The Power of Connection: Leveraging Migrants “Invisible” Resource During Crises

A local and foreign resident simulate together a CPR response during the Neighborhood Disaster Training Event at Sanjo Junior Highschool in Sendai City. Photo by the author, October 2016.
  Date: Wednesday, January 17, 2018
By Lisette R. Robles, PhD, Keio University, Japan

2011 was a point of personal and academic transition for me. Having relocated to Japan to pursue graduate studies, my arrival coincided with the devastating Great East Japan earthquake in March. The tragedy pushed me to refocus my field of study on the impacts of natural and man-made disasters on migrants. Over the following six years, one thing became clear to me:


to increase the resilience of migrants in times of disaster, we must tap into their social capital.


People continue to migrate internationally for various complex reasons, such as economic prosperity, but also for personal safety. Migrants can also find themselves in the middle of a disaster in their new home. This raises questions on how to best ensure the safety of migrants caught in crises.

Recent global policies have attempted to shift the perception of migrants from mere victims during crises to active actors in disaster risk reduction and recovery. Until 2015, the Hyogo Framework of Action had categorized migrants as a vulnerable population, with preparatory measures mainly focusing on protecting and mitigating disaster risks on migrants.

The migration community has since moved away from this disempowering position, with the Sendai Framework for Disaster Risk Reduction 2015–2030 explicitly attributing a more dynamic role to migrants in increasing their own resilience in times of disaster. This move acknowledges them as essential stakeholders in disaster risk reduction. The importance of “empowering migrants to help themselves” is specifically outlined in Guideline 3 of the MICIC Guidelines for Protecting Migrants in Countries Experiencing Conflict or Natural Disaster. Among the capacities migrants can rely on is the network of social relations within and across their spheres of connections; in other words, their social capital.

The concept of “social capital” refers to the set of connections that people have with other individuals and communities. This resource is typically overlooked, which has limited the discussions on its importance to disaster risk reduction.

There are three types of Social Capital:

Bonding - refers to the established connection within one’s immediate personal sphere of relations.
Bridging - accounts for the interaction with other groups or collectives across the same level.
Linking - refers to connections established across the vertical gradient, where connections create opportunity to access resources.


Throughout my study of Filipino foreign students living in Japan during the Great East Japan earthquake, the importance of establishing strong bonds between students and their “bonding” networks were put on display.


Families and friends, mainly co-nationals, sought to share contacts in the immediate aftermath of the disaster. Along with personal gatherings, the use of social media highlighted the empathy the students expressed for others in their immediate of friends and family. The ties between migrant collectives on the other hand displayed the “bridging” that transpires with other groups, such as colleagues and other foreign nationals.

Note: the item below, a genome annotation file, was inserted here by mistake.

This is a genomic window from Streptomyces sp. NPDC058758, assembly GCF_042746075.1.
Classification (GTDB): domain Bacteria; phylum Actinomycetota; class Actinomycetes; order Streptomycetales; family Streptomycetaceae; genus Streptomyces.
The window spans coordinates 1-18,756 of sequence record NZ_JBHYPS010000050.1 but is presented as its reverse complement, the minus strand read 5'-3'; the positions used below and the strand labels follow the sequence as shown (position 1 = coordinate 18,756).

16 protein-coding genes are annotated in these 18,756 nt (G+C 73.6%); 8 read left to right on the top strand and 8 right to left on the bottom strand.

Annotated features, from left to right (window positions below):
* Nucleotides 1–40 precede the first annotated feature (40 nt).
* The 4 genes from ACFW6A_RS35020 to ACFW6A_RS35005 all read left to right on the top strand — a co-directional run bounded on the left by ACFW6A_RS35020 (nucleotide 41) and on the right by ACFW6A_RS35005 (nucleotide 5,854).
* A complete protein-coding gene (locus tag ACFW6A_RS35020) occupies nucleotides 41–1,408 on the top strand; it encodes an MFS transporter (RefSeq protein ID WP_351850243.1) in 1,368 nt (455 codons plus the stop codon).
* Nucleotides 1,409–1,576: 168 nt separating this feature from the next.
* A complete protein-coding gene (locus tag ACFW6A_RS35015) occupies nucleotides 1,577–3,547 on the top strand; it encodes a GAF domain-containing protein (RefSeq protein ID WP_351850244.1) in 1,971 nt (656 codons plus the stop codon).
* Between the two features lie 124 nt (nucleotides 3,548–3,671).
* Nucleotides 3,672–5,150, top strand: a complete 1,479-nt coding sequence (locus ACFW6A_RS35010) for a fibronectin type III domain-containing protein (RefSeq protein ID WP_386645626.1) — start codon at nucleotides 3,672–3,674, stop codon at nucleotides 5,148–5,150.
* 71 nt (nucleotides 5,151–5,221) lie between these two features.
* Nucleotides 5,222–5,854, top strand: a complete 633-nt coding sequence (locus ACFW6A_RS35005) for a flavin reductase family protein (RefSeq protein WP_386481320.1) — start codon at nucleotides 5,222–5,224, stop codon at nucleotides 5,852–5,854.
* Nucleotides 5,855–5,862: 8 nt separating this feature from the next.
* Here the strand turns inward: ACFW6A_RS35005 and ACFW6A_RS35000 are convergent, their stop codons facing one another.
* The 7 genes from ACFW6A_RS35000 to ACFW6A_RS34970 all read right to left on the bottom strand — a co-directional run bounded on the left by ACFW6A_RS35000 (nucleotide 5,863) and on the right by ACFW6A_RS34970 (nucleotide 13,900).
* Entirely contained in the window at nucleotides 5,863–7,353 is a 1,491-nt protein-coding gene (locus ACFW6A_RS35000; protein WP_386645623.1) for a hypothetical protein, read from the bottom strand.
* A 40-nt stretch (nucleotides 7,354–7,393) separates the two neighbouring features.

The importance of “linking” is strongly present in the Guidelines 14 and 15 (Post-Crisis Actions). Linkages are often recognized as formal agencies of support, such as embassies, religious groups, non-governmental organizations and other social institutions.

The story of the Bayanihan Kesennuma Filipino Community, a collective of Filipinos in Kesennuma, Miyagi Japan, demonstrates the value of linkages in recovering from disasters through projects such as disaster themed radio shows, caregiver training and English teacher training. The access to post-crisis support creates opportunities to include migrants in the much larger sphere of disaster recovery.


Incorporating migrants in prevention, preparedness and emergency response systems strengthens their homogenous networks, allowing them to reach out to other groups and create linkages with formal institutions.


The City of Sendai’s Tourism, Convention and International Association has been hosting activities where migrants take part in disaster preparedness trainings along with the local and foreign residents in the area as part of their Multicultural Disaster Prevention Programme. Such activities give migrants the chance to increase civic participation and enrich their social network.

These examples from the experiences of migrants during the 2011 Great East Japan earthquake underline the importance of social connections and interactions during disasters. Inclusion demands finding opportunities to engage and having the motivation to be included. This requires collaboration among stakeholders, including migrants, and to recognize the capacity of migrants to increase their own resilience in times of disaster. Migrants have this salient but scarcely discussed resource at their disposal; their social capital, which must be explored to enable them to build their own resilience when disaster strikes.


Lisette R. Robles is a Filipino who recently earned her PhD in Media and Governance from Keio University in Japan. She arrived in Japan 20 days after the 2011 Great East Japan earthquake. This has significantly influenced her research and shifted her focus to migrants’ social capital in the context of disaster risk reduction and recovery. She currently lives in Japan. Contact: